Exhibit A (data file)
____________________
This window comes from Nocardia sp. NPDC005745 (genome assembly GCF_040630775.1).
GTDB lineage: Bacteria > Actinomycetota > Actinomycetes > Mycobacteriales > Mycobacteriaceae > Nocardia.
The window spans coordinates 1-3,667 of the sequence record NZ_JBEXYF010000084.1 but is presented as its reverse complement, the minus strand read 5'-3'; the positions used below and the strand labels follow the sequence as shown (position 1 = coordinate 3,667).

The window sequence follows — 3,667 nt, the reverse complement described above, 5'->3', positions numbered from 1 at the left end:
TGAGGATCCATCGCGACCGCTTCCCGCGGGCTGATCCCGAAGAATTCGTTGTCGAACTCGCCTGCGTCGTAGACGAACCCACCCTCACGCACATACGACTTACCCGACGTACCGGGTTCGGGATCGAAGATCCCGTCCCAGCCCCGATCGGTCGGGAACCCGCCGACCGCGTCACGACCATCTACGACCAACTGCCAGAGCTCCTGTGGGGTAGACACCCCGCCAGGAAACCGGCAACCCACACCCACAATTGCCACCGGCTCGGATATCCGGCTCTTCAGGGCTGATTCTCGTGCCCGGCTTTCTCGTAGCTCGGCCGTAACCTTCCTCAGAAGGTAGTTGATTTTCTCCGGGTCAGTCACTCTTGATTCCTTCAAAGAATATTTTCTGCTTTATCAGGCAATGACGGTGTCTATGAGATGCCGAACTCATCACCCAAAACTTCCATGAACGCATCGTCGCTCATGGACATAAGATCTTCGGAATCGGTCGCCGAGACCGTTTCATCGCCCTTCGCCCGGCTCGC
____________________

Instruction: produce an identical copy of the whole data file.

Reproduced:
This window comes from Nocardia sp. NPDC005745 (genome assembly GCF_040630775.1).
GTDB lineage: Bacteria > Actinomycetota > Actinomycetes > Mycobacteriales > Mycobacteriaceae > Nocardia.
The window spans coordinates 1-3,667 of the sequence record NZ_JBEXYF010000084.1 but is presented as its reverse complement, the minus strand read 5'-3'; the positions used below and the strand labels follow the sequence as shown (position 1 = coordinate 3,667).

The window sequence follows — 3,667 nt, the reverse complement described above, 5'->3', positions numbered from 1 at the left end:
TGAGGATCCATCGCGACCGCTTCCCGCGGGCTGATCCCGAAGAATTCGTTGTCGAACTCGCCTGCGTCGTAGACGAACCCACCCTCACGCACATACGACTTACCCGACGTACCGGGTTCGGGATCGAAGATCCCGTCCCAGCCCCGATCGGTCGGGAACCCGCCGACCGCGTCACGACCATCTACGACCAACTGCCAGAGCTCCTGTGGGGTAGACACCCCGCCAGGAAACCGGCAACCCACACCCACAATTGCCACCGGCTCGGATATCCGGCTCTTCAGGGCTGATTCTCGTGCCCGGCTTTCTCGTAGCTCGGCCGTAACCTTCCTCAGAAGGTAGTTGATTTTCTCCGGGTCAGTCACTCTTGATTCCTTCAAAGAATATTTTCTGCTTTATCAGGCAATGACGGTGTCTATGAGATGCCGAACTCATCACCCAAAACTTCCATGAACGCATCGTCGCTCATGGACATAAGATCTTCGGAATCGGTCGCCGAGACCGTTTCATCGCCCTTCGCCCGGCTCGC